In a series notorious for all manner of ridiculous red herrings, each episode now includes a certain element of camp. Or, there would be, if the acting weren't so darn good. Matthew Fox's portrayal of Jack Shephard, ostensibly the super-flawed hero, has reached a level of consistency and nuance that rivals live theatre. Consider his performance when Jack learned from Carole (Susan Duerden) that fellow 815 survivor Claire (Emile de Ravin) is his half-sister. As we watched him absorb his revised family history (a fact that we've suspected/known for two years), in an admittedly typical long-lost sibling soap opera plot move, his hand reached for his crumbling face -- silent and awash with pain, fear, and disbelief.
Or, consider his entirely unsympathetic, but wholly believable, reaction to Sun's (Yunjun Kim) grief after watching her husband (Daniel Dae Kim) die on an exploding freighter. In the wake of her writhing frame and guttural screams -- again, top-notch acting -- the only bedside manner Jack could muster is a dismissive, if not annoyed, "He's gone."
Perhaps all this emoting (or not) reveals the benefit of Lost's first two years of character-building flashbacks, as it gave both the actors and the audience something to hold on to when the show was at its most far-fetched. Surely the time Ben spent captive in the hatch in Season Two, tied in a battle of wits with John Locke (Terry O'Quinn), punctuated his new role as Locke's mentor. During this season's finale, his straight-faced response to Locke's probing as to the aim of Dharma Initiative's research in The Orchid station, included, "If you mean time-traveling bunnies, then yes."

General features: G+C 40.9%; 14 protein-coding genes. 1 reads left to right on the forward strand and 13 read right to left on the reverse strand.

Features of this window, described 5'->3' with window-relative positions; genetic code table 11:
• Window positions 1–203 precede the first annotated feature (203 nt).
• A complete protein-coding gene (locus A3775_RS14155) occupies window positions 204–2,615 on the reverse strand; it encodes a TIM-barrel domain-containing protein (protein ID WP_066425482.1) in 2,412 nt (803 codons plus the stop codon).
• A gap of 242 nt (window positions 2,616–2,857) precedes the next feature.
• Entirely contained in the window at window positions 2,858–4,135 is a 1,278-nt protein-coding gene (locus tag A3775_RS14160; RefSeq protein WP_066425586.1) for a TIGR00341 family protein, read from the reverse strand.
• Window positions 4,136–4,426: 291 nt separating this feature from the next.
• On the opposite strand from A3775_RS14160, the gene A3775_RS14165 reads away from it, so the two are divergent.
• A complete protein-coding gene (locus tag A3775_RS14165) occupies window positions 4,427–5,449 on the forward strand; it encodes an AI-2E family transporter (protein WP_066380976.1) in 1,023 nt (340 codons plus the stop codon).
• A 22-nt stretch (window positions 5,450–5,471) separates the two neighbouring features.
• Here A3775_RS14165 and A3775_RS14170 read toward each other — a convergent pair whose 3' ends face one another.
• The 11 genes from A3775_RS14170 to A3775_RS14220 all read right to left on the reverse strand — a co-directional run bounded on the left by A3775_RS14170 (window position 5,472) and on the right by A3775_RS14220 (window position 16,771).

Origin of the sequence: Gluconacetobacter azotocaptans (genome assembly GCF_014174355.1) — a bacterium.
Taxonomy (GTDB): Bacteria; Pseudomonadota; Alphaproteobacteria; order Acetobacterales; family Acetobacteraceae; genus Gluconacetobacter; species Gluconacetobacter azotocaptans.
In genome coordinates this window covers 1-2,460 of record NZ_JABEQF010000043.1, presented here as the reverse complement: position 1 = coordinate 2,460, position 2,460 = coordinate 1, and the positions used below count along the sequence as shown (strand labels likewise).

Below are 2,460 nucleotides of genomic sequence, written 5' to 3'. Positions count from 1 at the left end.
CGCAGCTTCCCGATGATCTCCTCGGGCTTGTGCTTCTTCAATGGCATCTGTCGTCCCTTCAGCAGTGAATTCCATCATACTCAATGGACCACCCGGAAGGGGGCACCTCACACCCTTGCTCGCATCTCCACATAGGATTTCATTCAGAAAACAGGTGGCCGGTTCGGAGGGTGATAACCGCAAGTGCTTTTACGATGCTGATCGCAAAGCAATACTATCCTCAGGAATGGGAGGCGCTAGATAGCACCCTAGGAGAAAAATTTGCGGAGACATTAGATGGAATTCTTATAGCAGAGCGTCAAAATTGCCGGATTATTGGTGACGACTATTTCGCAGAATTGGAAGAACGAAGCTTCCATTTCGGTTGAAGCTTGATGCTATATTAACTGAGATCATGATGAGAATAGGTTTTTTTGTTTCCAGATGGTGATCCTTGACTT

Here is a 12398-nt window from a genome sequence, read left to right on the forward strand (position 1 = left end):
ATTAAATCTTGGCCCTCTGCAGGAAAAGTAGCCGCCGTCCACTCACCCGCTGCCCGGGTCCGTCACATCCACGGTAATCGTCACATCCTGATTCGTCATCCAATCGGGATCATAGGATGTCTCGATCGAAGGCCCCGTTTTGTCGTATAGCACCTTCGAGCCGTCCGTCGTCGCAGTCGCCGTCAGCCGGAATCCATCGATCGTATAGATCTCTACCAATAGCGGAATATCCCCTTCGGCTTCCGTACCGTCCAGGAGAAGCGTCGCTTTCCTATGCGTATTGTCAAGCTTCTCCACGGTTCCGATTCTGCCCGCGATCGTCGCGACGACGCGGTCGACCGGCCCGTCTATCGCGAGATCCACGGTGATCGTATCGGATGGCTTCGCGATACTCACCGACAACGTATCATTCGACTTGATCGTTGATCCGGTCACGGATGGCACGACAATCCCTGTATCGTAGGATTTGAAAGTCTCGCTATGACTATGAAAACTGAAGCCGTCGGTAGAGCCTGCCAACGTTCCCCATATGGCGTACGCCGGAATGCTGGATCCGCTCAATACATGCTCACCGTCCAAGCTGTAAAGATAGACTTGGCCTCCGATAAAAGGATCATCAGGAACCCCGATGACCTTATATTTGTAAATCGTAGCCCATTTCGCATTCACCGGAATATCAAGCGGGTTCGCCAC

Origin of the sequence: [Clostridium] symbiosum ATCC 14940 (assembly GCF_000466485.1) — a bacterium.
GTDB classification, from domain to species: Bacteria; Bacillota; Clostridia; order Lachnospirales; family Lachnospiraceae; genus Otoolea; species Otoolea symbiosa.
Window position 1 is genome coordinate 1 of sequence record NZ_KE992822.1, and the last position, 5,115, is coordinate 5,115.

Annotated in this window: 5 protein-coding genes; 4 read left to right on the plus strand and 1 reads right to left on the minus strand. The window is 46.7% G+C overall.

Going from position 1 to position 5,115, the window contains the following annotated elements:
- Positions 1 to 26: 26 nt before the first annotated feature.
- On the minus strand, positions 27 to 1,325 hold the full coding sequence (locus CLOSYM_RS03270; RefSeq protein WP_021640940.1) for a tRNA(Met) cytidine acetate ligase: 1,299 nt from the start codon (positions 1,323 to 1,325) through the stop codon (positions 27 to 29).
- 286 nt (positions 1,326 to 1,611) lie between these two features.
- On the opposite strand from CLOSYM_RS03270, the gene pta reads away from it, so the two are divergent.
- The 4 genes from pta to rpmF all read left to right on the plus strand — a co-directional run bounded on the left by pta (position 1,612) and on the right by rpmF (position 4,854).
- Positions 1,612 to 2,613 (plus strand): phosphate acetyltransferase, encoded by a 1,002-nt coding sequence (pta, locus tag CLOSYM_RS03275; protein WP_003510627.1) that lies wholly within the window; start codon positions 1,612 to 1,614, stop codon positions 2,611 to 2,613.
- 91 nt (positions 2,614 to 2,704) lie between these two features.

This would have been otherwise preposterous if the two men hadn't spent so long in mortal danger -- or if the next scene hadn't included Ben's journey into a frozen basement to turn a giant donkey wheel that magically relocated the island. Silliness aside, Ben and Locke's ongoing entanglement features gravity and complexity. The finale's climax certainly suggested that Locke will now assume Ben's role as leader of the Others, and perhaps their mutual patricidal transgressions will bond them in ways as yet unknown. But with Ben unable to return to the island, I have to say I'll miss his bitchy exasperation with Locke.
No discussion of Season Four would be complete without mention of Desmond (Henry Ian Cusick) and Penny (Sonya Walger). After Desmond showed that Lost can still eke out a stand-alone episode with "The Constant," his and Penny's cross-class romance seemed milked for all of its potential pathos. And then, in a feat that should rank with the appearance of the Hillbilly pirates in Season One's finale, Penny's boat, the Searcher, arrived in time to pick up the Oceanic Six (plus two), doomed and adrift in a flimsy rescue raft. A deus ex machina if ever there was one, it still made sense in the show's exacting temporal framework. The Searcher's rescue was about as far flung as everything else on Lost, but no less effective at jerking tears.
It's surprising that Lost remains lauded for its density, literacy, and production values, when, increasingly, it is propelled by its characters' emotional lives. When, early this season, the show finally answered the longstanding question -- "What's the smoke monster?" -- Ben's pithy "So?" was immensely satisfying, especially given all the turmoil he's been through. Lost excels when it backs its characters into emotional corners. While Desmond and Penny's unlikely reunion seemed saccharine to some, in a world where the dead roam freely and the worst lies are the ones we tell ourselves, at least they got a happy ending for now.